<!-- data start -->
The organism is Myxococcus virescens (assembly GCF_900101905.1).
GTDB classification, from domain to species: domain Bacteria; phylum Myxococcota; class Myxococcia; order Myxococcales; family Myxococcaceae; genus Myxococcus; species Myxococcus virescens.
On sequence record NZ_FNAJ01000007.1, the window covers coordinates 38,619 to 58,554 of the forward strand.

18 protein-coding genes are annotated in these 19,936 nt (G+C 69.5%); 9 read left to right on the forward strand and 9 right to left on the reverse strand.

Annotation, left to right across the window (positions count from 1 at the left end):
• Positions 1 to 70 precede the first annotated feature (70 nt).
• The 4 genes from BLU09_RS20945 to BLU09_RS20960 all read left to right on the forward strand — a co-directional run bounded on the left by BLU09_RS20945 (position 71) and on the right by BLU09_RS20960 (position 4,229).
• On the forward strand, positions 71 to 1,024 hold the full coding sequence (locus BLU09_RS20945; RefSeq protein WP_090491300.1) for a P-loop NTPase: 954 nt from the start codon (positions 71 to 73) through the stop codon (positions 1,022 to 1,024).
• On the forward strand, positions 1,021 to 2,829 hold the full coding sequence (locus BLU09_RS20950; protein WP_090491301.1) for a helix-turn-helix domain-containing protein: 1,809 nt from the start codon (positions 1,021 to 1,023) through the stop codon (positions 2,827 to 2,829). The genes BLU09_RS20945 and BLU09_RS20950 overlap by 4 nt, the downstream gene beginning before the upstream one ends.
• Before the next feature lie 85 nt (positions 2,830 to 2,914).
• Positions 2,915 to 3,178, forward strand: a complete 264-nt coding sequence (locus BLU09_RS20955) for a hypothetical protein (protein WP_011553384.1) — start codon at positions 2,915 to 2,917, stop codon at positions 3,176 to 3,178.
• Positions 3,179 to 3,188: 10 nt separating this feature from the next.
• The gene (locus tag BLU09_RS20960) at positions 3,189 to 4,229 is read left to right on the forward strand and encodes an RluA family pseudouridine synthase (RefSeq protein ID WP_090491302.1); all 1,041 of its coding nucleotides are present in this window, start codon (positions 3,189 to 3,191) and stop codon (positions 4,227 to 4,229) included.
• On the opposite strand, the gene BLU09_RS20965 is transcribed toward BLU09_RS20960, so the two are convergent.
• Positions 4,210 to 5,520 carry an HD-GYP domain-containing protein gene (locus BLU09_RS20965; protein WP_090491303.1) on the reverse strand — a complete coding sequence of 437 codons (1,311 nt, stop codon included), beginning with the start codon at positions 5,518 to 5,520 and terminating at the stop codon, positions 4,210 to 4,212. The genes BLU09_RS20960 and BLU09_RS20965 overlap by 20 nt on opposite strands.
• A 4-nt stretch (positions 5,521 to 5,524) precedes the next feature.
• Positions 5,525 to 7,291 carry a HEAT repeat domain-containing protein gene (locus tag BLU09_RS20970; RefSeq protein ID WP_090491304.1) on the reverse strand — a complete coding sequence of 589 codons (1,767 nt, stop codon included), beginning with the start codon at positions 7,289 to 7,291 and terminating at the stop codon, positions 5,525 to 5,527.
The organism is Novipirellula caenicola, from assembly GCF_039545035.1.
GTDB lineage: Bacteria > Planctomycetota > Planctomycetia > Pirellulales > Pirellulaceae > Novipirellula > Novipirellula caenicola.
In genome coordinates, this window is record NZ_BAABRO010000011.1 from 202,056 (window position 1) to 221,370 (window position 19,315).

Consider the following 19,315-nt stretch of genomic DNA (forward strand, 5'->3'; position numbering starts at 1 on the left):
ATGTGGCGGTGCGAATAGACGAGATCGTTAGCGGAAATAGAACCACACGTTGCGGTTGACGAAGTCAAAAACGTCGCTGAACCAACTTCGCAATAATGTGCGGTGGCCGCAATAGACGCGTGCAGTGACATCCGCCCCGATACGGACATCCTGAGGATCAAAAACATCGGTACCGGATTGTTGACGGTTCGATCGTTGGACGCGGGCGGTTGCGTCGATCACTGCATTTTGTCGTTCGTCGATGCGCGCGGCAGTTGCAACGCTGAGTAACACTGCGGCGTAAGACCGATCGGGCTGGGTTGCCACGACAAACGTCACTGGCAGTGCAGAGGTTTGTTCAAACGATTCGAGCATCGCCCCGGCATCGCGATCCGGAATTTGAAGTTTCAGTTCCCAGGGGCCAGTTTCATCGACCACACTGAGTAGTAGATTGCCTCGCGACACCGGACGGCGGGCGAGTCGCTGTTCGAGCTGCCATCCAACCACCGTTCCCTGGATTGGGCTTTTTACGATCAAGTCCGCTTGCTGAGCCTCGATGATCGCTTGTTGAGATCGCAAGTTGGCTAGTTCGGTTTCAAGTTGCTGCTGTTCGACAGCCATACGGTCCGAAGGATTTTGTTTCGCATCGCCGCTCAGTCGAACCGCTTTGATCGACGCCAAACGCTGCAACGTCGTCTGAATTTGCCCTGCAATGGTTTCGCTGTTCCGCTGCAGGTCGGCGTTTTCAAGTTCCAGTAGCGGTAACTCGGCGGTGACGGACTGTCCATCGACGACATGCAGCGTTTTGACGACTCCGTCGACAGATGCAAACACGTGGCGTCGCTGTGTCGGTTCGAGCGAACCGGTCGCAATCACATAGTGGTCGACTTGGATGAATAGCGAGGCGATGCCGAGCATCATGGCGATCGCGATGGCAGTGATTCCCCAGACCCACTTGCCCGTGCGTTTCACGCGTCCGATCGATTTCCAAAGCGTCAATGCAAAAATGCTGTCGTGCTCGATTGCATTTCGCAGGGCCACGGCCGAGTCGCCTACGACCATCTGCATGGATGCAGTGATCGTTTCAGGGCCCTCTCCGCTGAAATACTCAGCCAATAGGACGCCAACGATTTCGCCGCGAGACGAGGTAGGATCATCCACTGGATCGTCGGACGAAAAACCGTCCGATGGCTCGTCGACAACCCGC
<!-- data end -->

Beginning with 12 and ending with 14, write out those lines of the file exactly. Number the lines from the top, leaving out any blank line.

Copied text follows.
• Positions 3,179 to 3,188: 10 nt separating this feature from the next.
• The gene (locus tag BLU09_RS20960) at positions 3,189 to 4,229 is read left to right on the forward strand and encodes an RluA family pseudouridine synthase (RefSeq protein ID WP_090491302.1); all 1,041 of its coding nucleotides are present in this window, start codon (positions 3,189 to 3,191) and stop codon (positions 4,227 to 4,229) included.
• On the opposite strand, the gene BLU09_RS20965 is transcribed toward BLU09_RS20960, so the two are convergent.